How Tech Keeps Talent
For the logistics and transportation industries, the evolving on-demand economy means an increased demand for warehouse staff and commercial drivers. Thanks to the smartphone powered e-commerce shopper, perks like free shipping, two-hour shipping, and real-time delivery have fueled the acceleration of driver demand. In fact, the American Trucking Association estimates the commercial trucking industry will need a million new drivers within the next decade.
With online sales predicted to account for 17 percent of all U.S. retail sales by 2022, the “Amazon effect” seems poised to continue to disrupt e-commerce and the logistics surrounding it. What matters most to employees is quality of life and quality of work. The good news is that both are now being improved by the same types of technology powering consumer demands. Today’s interconnected logistics operations are already well down the path of reinvention, creating highly technical organizations, increasing transparency, improving decision making and improving the overall efficiency of operations.
But many are left asking, what more can I do and how should I do it?
Think Before You Implement
Technology is a critical piece of the puzzle when it comes to transportation and logistics, but smart implementation is key. Logistics organizations with in-house fleets need to consider where technology will be most effective. For example, automating things like packaging, printing and applying shipping labels are effective ways to increase profitability and productivity. These easier-to-implement technologies are just a few examples of functions machines have mastered that can make your business more effective. However, other more complex technologies such as completely autonomous trucks, may not be the best option to explore depending on the needs of your particular organization.
Look to Technology That Helps the Bottom Line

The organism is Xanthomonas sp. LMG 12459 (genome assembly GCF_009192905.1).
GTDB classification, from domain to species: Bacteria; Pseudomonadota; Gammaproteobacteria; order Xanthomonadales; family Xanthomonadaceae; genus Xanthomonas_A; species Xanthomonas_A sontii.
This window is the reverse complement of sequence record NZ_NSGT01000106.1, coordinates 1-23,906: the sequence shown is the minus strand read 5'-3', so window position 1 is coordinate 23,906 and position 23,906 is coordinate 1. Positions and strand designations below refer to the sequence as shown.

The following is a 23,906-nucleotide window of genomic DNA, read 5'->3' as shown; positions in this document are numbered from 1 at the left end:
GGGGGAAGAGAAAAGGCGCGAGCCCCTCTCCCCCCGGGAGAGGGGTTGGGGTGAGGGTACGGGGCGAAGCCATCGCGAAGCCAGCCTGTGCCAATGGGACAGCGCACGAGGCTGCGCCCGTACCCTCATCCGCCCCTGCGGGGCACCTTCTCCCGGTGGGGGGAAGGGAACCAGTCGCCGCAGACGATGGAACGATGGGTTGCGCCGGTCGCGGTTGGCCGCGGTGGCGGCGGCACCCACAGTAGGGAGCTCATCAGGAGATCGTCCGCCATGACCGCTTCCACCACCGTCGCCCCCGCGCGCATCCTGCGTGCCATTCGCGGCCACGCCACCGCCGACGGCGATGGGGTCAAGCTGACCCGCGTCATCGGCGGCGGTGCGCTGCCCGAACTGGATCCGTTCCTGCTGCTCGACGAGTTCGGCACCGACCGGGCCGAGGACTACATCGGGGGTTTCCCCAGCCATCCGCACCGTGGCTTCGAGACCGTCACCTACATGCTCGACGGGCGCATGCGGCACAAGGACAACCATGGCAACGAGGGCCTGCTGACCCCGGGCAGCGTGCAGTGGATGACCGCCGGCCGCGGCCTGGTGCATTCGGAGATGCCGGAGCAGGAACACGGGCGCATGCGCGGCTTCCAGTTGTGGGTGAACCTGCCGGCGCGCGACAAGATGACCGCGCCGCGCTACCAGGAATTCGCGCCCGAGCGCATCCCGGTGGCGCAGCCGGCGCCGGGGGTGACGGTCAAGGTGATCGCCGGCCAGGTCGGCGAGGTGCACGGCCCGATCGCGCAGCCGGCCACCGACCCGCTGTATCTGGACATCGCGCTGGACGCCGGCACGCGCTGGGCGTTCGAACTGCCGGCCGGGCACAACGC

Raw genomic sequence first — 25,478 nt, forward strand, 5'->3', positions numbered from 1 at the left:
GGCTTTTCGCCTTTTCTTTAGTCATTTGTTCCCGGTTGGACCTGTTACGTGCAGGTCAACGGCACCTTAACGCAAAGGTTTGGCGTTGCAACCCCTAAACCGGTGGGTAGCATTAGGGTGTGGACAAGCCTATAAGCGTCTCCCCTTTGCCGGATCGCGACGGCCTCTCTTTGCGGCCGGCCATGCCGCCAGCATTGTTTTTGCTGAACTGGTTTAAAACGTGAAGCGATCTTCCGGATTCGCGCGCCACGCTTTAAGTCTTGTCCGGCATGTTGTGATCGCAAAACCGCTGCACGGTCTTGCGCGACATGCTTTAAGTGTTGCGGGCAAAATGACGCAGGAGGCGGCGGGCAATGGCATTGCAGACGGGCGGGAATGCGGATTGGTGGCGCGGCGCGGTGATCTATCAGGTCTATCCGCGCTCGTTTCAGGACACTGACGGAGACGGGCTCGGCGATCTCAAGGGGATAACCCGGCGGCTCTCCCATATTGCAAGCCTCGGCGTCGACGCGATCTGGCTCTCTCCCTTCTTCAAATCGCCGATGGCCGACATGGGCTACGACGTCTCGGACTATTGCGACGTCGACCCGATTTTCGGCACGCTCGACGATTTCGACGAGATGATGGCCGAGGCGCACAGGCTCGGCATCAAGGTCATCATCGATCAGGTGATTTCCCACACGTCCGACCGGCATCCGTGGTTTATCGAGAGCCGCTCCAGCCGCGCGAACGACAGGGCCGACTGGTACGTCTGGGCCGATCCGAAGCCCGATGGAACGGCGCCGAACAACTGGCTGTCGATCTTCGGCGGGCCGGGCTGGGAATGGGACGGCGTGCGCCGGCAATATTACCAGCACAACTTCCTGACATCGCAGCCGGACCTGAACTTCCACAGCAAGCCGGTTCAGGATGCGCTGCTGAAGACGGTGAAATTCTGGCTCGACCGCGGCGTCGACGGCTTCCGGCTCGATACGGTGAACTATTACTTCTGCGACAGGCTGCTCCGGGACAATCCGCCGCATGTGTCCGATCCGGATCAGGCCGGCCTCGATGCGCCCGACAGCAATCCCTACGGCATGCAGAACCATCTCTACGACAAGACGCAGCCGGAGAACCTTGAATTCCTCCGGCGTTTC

Implementing technology because it might look attractive to investors and current or potential customers can be detrimental if they aren’t truly needed. Instead, look for solutions that will help attract and retain top talent because they fill a driver need. For example, I think most fleets need to build better in-cab experiences, reduce task redundancy, target reductions in waiting time and find novel ways to keep drivers rolling more and fighting machinery less. A decade ago, in-cab technology was considered cutting edge, but today, drivers are tech savvy and consumer electronics have far surpassed that of the industry. Since these drivers are your most valuable commodity, keeping up with expectations will be key in helping with driver retention and, in turn, the bottom line. Drivers who are paid by the mile still must spend time doing off-road administrative tasks, so a driver working an 11-hour shift may only drive and get paid for about 6 or 7 hours. Implementing technology that increases the efficiency of administrative tasks is one easy way to retain drivers by helping them spend more time on the road doing what they do best and getting paid for it.
Don’t Settle, Customize Solutions
Large fleets used to rely on vendors to recommend technology solutions. But today, fleets are becoming sophisticated technology thought leaders and developers themselves. They are developing their own apps that they can deploy on their own. They want to control their own roadmaps, rather than be backseat participants. And by leveraging consumer design and experiences, fleets can capitalize on the best parts of form and function. This is how they will differentiate themselves.
For vendors, there needs to be a focus on how to develop products that make the driver’s job more attractive, as well as marry the benefits of consumer and enterprise solutions. This will inevitably make the fleets more attractive to drivers. Fleets have a growing responsibility to introduce unique technology to their drivers and their customers, so vendors can help by offering solutions that give vehicle users, as well as in-house staff, experiences that are equal in terms of satisfaction and user friendliness.
It does not have to be complex: implement technology in a thoughtful way with the bottom-line at the top of mind, as retention equates to a measure of quality of life and quality of work.